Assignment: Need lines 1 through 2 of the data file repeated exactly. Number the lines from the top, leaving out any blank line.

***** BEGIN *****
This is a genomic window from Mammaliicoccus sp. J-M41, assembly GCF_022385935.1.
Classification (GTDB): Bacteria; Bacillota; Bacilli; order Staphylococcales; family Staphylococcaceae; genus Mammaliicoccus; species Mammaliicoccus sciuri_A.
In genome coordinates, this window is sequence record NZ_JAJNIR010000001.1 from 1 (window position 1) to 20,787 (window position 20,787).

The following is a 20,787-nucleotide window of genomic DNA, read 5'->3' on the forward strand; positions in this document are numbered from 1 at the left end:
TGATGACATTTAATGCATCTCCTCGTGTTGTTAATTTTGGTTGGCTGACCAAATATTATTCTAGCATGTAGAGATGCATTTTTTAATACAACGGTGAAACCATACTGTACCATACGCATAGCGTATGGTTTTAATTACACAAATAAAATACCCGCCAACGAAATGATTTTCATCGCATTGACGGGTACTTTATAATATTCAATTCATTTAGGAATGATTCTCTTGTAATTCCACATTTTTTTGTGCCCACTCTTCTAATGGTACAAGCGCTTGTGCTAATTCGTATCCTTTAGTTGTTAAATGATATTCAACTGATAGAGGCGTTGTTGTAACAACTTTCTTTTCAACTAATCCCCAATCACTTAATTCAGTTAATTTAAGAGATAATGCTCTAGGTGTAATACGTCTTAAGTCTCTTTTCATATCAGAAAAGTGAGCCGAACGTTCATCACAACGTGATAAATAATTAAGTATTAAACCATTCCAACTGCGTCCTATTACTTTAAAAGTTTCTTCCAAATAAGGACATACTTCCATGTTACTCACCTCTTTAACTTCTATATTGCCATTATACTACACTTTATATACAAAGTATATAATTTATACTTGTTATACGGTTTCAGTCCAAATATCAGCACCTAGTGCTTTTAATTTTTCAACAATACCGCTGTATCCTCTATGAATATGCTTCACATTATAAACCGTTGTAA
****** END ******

This is a genomic window from Mammaliicoccus sp. J-M41, assembly GCF_022385935.1.
Classification (GTDB): Bacteria; Bacillota; Bacilli; order Staphylococcales; family Staphylococcaceae; genus Mammaliicoccus; species Mammaliicoccus sciuri_A.